Kia Franklin

Bush Administration squashes workers rights throught tort deforms

The latest in a series of efforts by the Bush Administration to leave a lasting mark--or perhaps "scar" is a more appropriate term--on the face of legal protections for Americans is a new rule on regulation of toxic substances in the workplace. From the New York Times:

The Labor Department is racing to complete a new rule, strenuously opposed by President-elect Barack Obama, that would make it much harder for the government to regulate toxic substances and hazardous chemicals to which workers are exposed on the job.

The rule, which has strong support from business groups, says that in assessing the risk from a particular substance, federal agencies should gather and analyze “industry-by-industry evidence” of employees’ exposure to it during their working lives. The proposal would, in many cases, add a step to the lengthy process of developing standards to protect workers’ health.

As the Times explains, it's not like Obama could just reverse this regulation once he takes office, which is why these last minute regulatory rules are so troubling:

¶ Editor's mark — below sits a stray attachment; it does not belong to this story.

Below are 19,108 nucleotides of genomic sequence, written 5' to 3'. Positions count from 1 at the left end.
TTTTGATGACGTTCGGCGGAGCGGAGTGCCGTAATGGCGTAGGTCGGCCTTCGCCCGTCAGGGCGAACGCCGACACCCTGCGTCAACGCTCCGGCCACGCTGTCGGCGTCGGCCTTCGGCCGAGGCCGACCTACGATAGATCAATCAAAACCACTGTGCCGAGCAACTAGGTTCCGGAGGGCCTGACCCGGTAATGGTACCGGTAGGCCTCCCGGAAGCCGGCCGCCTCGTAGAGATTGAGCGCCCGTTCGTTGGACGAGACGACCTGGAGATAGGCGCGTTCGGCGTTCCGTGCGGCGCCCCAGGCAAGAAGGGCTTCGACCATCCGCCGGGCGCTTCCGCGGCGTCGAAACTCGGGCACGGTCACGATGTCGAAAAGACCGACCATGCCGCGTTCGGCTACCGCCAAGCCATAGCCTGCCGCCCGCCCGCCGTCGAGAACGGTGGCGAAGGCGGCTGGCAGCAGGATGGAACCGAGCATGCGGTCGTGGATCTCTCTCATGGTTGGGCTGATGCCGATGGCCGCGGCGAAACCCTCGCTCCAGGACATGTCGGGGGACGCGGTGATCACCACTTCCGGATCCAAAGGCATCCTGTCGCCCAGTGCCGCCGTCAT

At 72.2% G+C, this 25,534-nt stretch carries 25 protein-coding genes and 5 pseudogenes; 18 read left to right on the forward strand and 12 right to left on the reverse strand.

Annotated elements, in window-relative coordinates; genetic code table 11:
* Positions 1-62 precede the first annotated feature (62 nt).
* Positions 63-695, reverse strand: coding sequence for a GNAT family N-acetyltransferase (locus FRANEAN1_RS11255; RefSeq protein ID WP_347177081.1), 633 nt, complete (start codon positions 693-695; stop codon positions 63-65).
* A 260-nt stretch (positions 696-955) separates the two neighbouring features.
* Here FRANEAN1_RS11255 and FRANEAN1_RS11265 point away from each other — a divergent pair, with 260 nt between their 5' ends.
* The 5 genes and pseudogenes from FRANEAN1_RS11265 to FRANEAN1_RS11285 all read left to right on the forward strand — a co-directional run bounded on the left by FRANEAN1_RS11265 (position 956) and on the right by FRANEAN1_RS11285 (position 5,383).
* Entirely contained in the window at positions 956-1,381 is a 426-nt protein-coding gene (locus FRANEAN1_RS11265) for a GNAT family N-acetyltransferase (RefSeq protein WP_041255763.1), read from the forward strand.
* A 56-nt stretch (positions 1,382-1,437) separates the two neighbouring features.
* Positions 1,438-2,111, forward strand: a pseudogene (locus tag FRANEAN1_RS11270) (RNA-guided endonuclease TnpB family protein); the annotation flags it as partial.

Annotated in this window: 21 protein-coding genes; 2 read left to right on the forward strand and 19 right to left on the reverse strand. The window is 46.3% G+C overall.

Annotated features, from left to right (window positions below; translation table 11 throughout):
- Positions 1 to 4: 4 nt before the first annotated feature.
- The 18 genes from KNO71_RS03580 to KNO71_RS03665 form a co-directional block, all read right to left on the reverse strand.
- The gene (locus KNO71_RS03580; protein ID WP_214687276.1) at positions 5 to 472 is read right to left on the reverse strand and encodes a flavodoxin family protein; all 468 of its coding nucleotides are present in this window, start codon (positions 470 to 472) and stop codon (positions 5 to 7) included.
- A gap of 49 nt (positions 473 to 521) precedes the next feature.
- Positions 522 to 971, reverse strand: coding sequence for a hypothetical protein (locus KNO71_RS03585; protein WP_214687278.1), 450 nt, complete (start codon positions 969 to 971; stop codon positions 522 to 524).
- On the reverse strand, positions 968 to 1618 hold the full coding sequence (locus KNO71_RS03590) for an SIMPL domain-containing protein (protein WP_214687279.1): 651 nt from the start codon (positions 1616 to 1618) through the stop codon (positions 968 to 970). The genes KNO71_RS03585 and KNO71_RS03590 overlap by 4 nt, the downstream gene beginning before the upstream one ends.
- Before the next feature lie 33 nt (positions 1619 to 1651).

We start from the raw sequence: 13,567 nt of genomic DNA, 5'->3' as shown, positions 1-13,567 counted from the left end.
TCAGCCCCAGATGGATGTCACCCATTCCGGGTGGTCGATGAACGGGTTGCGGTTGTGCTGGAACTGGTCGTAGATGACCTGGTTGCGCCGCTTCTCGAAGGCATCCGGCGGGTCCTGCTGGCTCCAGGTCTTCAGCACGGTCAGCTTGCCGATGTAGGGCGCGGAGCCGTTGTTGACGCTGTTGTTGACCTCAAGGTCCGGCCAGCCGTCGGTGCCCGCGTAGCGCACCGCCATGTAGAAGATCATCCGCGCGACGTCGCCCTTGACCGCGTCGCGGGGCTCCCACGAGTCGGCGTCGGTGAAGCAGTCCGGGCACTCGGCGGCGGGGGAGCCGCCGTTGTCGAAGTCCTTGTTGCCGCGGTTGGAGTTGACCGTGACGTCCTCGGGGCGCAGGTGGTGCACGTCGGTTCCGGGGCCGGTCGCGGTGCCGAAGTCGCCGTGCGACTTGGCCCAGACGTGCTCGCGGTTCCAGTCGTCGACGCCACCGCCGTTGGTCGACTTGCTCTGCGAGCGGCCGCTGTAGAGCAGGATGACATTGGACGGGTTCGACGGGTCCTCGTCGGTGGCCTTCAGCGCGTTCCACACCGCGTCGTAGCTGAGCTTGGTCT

A new president can unilaterally reverse executive orders issued by his predecessors, as Mr. Bush and President Bill Clinton did in selected cases. But it is much more difficult for a new president to revoke or alter final regulations put in place by a predecessor. A new administration must solicit public comment and supply “a reasoned analysis” for such changes, as if it were issuing a new rule, the Supreme Court has said.

Hmmm.... I'm sensing a theme here. America focuses on the Obama transition, while President Bush focuses on pushing the corporatist agenda as hard as he can while there's still time.

Kia Franklin: Author Bio | Other Posts
Posted at 1:38 PM, Dec 01, 2008 in Under-regulation
Permalink | Email to Friend